The start of a war is a little like the early stages of a romantic relationship: always intense and inclined to make people too likely to believe the things they hear even when they have the experience to know better.
by Chris Hondros
Although the sides of the tent were open, a profound smell of dust, sweat and vegetables cooked in oil in pans was filling the air.
by Tarik Tinazay
Throughout the time of the Olympics I felt uptight about all the different types of security guards.
by Jean Chung
Rajman said no faces could be caught on film or tape and that shooting time would be limited to just an hour.
by Jason Motlagh


This month we have four timely dispatches: Chris Hondros on the Russian invasion of Georgia; Tarik Tinazay, also in Georgia, reports on the refugees he encountered; Jean Chung adds to The Digital Journalist's Olympics coverage with a look at the security around Beijing during the games, and Jason Motlagh reports on the little-shown but continuing Maoist insurgency going on in the countryside of India.

There seems to be plenty of blame to go around from the very beginning of the Russian-Georgian conflict. The Christian Science Monitor online (8/11/2008) reported that, "Following a series of provocative attacks in its secessionist region of South Ossetia late last week, Georgia launched an all-out attempt to reestablish control in the tiny enclave. Russia then intervened by dropping bombs on Georgia to protect the South Ossetians, halt the growing tide of refugees flooding into southern Russia, and aid its own peacekeepers there." Then Russian tanks rolled in on August 7.

With the escalation of fighting and the push by Russia beyond South Ossetia, memories of the Cold War return. "President Bush has promoted Georgia as a bastion of democracy, helped strengthen its military and urged that NATO admit the country to membership. Georgia serves as a major conduit for oil flowing from Russia and Central Asia to the West." (nytimes.com/ 2008/08/11) These considerations added to the Russian resolve to assert its power.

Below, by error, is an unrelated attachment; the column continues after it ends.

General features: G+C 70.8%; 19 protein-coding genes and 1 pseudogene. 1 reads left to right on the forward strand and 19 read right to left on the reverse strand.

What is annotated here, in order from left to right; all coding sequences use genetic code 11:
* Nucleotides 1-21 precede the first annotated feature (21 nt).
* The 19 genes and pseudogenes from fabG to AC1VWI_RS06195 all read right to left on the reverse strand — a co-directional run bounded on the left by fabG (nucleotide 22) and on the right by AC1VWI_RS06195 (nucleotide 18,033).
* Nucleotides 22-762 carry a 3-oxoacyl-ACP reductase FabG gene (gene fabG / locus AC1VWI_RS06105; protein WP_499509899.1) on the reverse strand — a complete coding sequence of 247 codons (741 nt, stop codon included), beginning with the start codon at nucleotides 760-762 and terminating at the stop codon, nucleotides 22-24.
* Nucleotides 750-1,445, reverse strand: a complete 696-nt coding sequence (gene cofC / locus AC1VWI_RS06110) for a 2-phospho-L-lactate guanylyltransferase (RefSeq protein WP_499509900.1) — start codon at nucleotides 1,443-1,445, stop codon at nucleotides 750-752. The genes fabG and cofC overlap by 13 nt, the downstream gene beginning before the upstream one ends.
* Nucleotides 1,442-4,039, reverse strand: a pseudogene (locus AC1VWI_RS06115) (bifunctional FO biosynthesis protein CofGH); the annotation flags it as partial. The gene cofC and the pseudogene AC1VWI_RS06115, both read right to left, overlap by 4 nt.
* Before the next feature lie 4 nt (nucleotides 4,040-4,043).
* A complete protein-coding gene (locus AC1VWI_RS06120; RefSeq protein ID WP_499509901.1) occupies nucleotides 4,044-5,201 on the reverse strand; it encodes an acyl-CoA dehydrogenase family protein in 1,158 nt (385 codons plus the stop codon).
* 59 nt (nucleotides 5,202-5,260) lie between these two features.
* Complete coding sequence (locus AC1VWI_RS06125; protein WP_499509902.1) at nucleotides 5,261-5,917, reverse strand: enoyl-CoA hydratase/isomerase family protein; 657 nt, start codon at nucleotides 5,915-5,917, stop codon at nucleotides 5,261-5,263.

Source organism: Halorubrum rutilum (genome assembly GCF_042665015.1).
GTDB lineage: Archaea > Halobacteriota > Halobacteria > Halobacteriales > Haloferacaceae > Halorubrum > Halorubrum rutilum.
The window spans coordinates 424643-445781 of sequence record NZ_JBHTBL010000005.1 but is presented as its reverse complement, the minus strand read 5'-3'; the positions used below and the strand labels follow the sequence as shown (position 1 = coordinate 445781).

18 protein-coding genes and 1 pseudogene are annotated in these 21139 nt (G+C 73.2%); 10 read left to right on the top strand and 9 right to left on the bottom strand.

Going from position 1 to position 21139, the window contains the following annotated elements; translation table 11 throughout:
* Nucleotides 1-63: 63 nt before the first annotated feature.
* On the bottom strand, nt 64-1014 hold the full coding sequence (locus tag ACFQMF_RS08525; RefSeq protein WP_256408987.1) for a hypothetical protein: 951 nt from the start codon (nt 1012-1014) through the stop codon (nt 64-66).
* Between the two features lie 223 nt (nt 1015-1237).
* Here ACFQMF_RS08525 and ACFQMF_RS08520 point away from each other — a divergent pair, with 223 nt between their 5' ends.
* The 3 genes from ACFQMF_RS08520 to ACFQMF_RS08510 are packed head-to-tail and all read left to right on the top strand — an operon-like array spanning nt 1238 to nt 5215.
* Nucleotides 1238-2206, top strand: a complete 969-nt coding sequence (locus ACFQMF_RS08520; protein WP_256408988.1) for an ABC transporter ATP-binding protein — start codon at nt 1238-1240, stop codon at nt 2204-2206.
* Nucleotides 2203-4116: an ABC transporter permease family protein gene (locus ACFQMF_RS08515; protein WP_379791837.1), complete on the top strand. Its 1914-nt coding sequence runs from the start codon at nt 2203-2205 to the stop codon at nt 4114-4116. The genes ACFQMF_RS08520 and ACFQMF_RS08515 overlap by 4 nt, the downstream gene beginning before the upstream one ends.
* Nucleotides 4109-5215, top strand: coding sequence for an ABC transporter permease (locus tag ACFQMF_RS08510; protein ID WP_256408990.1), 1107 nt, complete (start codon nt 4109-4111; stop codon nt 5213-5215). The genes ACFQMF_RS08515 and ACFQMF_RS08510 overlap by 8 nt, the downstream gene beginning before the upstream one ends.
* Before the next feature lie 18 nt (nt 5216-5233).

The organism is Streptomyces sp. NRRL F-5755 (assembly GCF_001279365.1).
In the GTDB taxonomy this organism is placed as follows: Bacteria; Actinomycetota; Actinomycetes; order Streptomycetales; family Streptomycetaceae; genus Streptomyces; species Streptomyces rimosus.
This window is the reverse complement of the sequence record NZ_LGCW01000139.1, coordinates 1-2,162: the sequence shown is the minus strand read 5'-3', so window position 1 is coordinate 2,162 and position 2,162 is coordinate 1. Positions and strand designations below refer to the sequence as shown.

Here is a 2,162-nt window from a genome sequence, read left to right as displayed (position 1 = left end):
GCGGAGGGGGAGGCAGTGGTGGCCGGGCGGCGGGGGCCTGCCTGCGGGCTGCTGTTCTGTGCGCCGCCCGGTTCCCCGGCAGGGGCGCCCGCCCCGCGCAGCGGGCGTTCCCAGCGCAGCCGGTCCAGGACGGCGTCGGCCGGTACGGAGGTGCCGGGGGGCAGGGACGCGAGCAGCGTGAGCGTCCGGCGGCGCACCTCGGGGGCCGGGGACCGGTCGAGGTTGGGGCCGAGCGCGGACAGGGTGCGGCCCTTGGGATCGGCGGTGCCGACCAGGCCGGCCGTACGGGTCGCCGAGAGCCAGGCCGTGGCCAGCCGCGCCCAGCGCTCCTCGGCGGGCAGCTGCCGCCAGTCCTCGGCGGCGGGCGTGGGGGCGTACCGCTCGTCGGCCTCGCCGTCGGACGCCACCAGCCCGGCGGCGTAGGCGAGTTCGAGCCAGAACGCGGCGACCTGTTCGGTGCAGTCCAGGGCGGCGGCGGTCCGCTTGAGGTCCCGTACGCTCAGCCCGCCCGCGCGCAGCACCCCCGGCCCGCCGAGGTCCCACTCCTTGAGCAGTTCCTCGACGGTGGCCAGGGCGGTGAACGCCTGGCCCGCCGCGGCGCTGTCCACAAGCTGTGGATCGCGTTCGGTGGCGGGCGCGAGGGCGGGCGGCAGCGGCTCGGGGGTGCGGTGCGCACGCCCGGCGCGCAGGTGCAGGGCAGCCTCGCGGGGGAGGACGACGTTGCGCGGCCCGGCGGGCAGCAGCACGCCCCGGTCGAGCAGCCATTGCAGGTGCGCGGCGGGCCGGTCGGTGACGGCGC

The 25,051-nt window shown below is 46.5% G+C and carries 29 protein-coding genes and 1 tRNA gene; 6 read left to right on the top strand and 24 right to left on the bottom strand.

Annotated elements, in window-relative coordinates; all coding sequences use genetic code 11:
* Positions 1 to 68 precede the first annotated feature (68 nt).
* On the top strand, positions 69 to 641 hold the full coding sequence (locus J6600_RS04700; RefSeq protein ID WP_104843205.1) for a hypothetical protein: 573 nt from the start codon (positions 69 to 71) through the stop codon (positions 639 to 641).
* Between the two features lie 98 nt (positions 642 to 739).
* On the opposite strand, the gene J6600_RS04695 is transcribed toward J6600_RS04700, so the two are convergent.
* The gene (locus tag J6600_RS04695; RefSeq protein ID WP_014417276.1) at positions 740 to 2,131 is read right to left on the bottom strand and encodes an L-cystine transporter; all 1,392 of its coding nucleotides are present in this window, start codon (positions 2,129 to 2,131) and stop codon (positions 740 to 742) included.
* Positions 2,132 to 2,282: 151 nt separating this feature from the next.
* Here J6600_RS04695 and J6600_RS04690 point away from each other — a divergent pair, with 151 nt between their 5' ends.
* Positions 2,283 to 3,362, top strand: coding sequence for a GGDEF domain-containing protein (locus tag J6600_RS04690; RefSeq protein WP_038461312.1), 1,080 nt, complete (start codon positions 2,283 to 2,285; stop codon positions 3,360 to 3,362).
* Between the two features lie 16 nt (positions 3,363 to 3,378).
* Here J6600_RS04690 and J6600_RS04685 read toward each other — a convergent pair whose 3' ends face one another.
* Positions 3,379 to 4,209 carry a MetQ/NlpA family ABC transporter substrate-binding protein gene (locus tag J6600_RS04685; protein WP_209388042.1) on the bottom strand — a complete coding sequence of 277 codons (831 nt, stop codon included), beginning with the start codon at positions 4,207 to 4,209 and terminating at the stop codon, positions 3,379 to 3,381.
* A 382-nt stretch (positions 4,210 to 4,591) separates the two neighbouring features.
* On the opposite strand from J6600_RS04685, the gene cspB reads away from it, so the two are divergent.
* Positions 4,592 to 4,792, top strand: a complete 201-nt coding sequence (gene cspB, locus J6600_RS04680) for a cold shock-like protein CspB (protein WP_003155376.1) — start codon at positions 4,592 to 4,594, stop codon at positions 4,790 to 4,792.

Chris Hondros had seen the screaming headlines about "genocide" and whole cities "razed." Arriving in Georgia he found that while the headlines were vastly overstated, there was plenty of destruction and displacement nonetheless. He ends his dispatch with a thoughtful look at what the Russian invasion portends.

Tarik Tinazay went to Georgia to report on the thousands of Georgian refugees who fled their homes in South Ossetia and elsewhere after the arrival of the Russians. The humanitarian crisis touched off by the displacement will continue for some time.

Was the Russian bombardment and invasion another "preemptive strike"?

During the Olympics Jean Chung was in Beijing but outside the games. She expected heightened security but was still surprised by what she found. No wonder. In March the BBC online stated that, "According to a report published by the U.S.-based Security Industry Association (SIA), China will spend $300 million on security at Olympic venues." It also observed, "China's massive security operation appears to be aimed at preventing political demonstrations at the Olympics as much as terrorist attacks."

Jason Motlagh went to India to investigate the Maoist insurgency. The conflict has surfaced in the news occasionally but seems to be largely ignored. In 2006, The Christian Science Monitor online said that the Indian Maoists (Naxalites) intend to extend their red corridor, or "Compact Revolutionary Zone," throughout India. Apparently in 2005 a member of the Maoist Central Committee said in an interview, "Our mass base is getting ready. After five years, we will launch our strikes."

Marianne Fulton
Dispatches Editor

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